SNOmar Jacked the Stashhouse Last Night

About 0800 yesterday, I was convinced that the snow was upon us. Experience borne from my time growing up in Ohio as well as my time in the South for the last 20 years has told me to be quite skeptical about snowfall predictions, but anyone could see this one coming. We had perfect conditions for it:

  1. Cold, dry air that had been in place for 36 hours, ensuring that the ground was cold enough for the snow to stick. We also had easterly winds that continued to bring in cold air all day long and into the late evening hours, further fueling the onslaught of snow.
  2. A huge amount of moisture coming up from the Gulf of Mexico with a strong low pressure system.
  3. A public works system completely incapable of handling this much snow, precisely because preparing for it to happen at any time would be a monumental waste of taxpayer funds.

If you’ve followed me on Twitter for any length of time, you know that I love The Wire, David Simon’s epic TV series about the failure of American urban society. Like many viewers of the show, I can’t help but love Omar Little, the street ripper who robs from drug dealers. Unlike most characters in the show, Omar lives by his ethos: “A man got to have a code.”

Clearly, this is a man who commands respect. Similarly, this storm commanded respect. So at 0808 yesterday …

Did I stop there? Would Omar stop there? No.

Who could resist one of Omar’s classic lines? This was designed both to respect the storm and pique interest. ((Sadly, I couldn’t really get anyone to play along with #SNOmar. I was hoping for a trending topic. Instead, I probably annoyed all of my friends.))

Who could resist making fun of the panicked shoppers? I’m not any better than them, as I woke up before 0500 on Sunday to gas up my car and buy perishables at the grocery store. I really did need to go to Kroger. ((Did I buy the honey nut? Yes I did.))

At 1615, the snow felt imminent. What you were seeing on NOAA weather radar, which is the source for these screenshots ((Taken from Gaucho Software’s Seasonality.)), is the moisture coming through the atmosphere and priming the pump for the snowfall. You can see this happening in the below image:

The black line at the bottom is the dewpoint. You can see it rocket up from <10F at 1800 to close to air temperature by 2100. The snow started at my house around 2030, and I live a couple of miles from the airport.

The link is to a local media outlet’s school/business closings page. Virtually everyone was doing the right thing and canceling Monday activities in advance of the first fallen flake. Normally, this can be mocked, but it was the right call. ((I don’t do the mocking. I understand the decision trees they’re traversing.))

I started getting grief from folks about the late arrival of the snow, including my friend Eric. I had to adapt an Omar quote for this one.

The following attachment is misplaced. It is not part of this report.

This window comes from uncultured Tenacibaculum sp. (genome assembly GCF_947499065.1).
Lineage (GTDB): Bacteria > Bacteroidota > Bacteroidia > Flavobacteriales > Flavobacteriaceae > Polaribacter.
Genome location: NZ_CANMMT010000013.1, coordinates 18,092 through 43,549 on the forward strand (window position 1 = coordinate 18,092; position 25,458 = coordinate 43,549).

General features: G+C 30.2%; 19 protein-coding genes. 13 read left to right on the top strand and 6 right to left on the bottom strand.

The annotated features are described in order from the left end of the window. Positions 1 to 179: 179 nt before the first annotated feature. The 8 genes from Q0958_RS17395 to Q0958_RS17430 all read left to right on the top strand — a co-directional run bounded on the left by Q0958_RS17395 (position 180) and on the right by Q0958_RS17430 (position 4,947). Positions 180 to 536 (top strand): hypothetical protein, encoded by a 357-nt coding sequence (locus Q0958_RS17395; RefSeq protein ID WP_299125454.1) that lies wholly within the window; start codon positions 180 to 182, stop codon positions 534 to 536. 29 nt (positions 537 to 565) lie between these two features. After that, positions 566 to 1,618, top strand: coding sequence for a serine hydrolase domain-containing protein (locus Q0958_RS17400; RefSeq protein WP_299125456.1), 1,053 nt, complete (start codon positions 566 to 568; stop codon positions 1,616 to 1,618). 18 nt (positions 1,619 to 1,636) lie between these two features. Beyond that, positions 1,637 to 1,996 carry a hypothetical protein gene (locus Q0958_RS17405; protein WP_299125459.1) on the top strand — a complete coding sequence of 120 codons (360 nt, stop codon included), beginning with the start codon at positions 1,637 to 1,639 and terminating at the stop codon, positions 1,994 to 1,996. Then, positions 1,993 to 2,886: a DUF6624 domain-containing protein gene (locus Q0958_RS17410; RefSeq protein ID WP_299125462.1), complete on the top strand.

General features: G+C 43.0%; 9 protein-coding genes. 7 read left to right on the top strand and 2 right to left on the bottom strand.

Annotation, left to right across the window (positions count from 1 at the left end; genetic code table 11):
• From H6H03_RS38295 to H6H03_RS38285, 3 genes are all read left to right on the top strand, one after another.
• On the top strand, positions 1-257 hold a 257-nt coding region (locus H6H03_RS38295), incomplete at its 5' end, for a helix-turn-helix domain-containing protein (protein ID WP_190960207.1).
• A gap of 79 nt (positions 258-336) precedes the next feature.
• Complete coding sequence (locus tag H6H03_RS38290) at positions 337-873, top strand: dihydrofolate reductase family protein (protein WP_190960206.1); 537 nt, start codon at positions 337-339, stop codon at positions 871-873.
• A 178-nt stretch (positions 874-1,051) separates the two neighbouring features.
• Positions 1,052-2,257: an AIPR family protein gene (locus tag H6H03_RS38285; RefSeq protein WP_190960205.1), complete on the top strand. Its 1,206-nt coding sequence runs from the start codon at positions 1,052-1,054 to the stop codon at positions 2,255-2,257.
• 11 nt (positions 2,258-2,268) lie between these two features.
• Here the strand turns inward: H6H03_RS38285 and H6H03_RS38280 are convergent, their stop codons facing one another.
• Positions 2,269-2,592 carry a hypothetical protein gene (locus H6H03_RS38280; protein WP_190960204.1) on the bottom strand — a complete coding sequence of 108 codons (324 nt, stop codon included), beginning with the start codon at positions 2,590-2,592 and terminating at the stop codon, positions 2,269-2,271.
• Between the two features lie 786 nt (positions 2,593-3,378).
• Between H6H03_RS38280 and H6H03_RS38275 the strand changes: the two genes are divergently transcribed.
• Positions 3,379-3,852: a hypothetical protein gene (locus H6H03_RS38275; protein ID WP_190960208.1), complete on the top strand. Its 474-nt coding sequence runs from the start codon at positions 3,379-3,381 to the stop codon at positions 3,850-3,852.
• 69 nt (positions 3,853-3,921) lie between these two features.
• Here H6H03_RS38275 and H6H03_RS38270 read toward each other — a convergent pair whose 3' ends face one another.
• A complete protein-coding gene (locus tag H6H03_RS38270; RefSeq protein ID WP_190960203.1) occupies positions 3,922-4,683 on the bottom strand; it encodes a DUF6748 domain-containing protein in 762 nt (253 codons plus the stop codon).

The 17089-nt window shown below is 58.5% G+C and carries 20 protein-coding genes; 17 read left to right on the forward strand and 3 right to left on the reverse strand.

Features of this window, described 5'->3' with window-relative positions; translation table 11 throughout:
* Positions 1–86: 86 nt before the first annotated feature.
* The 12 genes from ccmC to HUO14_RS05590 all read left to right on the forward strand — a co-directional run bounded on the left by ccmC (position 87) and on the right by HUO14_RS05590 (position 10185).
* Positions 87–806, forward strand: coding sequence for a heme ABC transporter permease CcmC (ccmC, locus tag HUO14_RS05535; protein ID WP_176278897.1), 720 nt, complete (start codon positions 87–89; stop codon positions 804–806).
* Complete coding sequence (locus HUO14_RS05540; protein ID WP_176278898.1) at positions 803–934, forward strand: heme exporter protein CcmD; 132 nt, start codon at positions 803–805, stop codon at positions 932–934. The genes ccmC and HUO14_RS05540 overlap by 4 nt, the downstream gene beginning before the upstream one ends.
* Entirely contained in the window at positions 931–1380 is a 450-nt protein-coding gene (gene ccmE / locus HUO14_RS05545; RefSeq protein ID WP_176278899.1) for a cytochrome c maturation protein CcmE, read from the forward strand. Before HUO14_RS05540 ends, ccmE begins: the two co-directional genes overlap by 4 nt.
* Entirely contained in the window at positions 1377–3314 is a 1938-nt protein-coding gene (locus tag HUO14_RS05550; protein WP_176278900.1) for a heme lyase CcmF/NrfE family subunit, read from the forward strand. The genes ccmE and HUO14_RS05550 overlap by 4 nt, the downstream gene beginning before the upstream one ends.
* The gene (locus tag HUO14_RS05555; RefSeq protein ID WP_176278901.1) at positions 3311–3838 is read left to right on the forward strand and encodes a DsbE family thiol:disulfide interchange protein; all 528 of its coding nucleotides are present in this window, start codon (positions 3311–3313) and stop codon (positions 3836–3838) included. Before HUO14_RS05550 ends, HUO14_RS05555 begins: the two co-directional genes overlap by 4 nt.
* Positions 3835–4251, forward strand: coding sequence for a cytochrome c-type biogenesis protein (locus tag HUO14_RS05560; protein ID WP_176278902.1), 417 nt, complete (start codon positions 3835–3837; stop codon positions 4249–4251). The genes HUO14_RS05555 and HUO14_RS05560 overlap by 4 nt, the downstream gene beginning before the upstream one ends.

I had planned to save this one for the snowfall, but then the infamous Dan Satterfield posted this image macro of himself on his Facebook page:

I was planning on using this quote for kids playing in the snow today, but when I saw Ms. LaneĆ© covered in huge snowflakes and clearly colder than she’d ever like to be, I couldn’t resist. You have my respect, Jamie.

It was hard for me to see that snow was falling outside my window at first, given where the streetlights are in my neighborhood. I went out just before 2200 and was stunned. There was maybe .5cm on the ground at 2030, and after that point the serious snowfall began.

I rigged up a lame snow gage around 2300 using easily-recognizable household items: 12oz soda can, 20oz soda bottle, and 2L soda bottle. All were filled with water for stability, then placed on the roof of my truck. Of course, there was already a good amount of snowfall at that point, which is obvious from the fact that the can was barely visible in that first shot. An hour later and it was nowhere to be seen. Just before 0600 today you could barely see the small bottle, and the big one was overwhelmed as well. ((I chose these items because they’re what I had available, but also because you can easily compare them to your own items regardless of the lens I used, angle taken, etc. I switched from an 85mm lens with the first shots I took to a 28mm for later shots.))

Around 0530, the moisture was largely gone from the Tennessee Valley. Friends reported that there was another burst of snow around 0900 today, but by that point I was back asleep. My grocery excursion Sunday morning and my photographic excursions this morning meant that I only “slept” about three hours each night. I took naps each morning, but they’re not helping much now. Tonight I will be taking that Lunesta.

I had to show off my gage, and I had to rep Cheese Wagstaff.

I was really hopeful that sunrise today would get me some great colors, but the cloud cover was very thick this morning, and we went from a dull-gray night to a light-gray morning. I had saved this quote for that time. You can see in the linked shot where I had tread a path out and back to my driveway all night long.

Alabama drivers are inexperienced snow drivers. If I had to get out in this, I still can’t decide whether I’d take a) my Subaru, which has AWD and is built for this or b) my Nissan pickup, which has an ad valorem taxation of $70. I’m not worried about causing a wreck. I’m worried about someone else wrecking me.

Because it’s going to be cold here through mid-week, it’s not obvious to me when roads will be fully passable. Some of my friends have told me that they’ve been out driving in it, and that it’s not that bad, but again: I’m not worried about me, but I am worried about other idiots. Even worse, the compacting of snow on the roads, followed by re-freezing as temperatures lower tonight, could make the roads tomorrow just as hazardous as they were today.

#SNOmar don’t scare.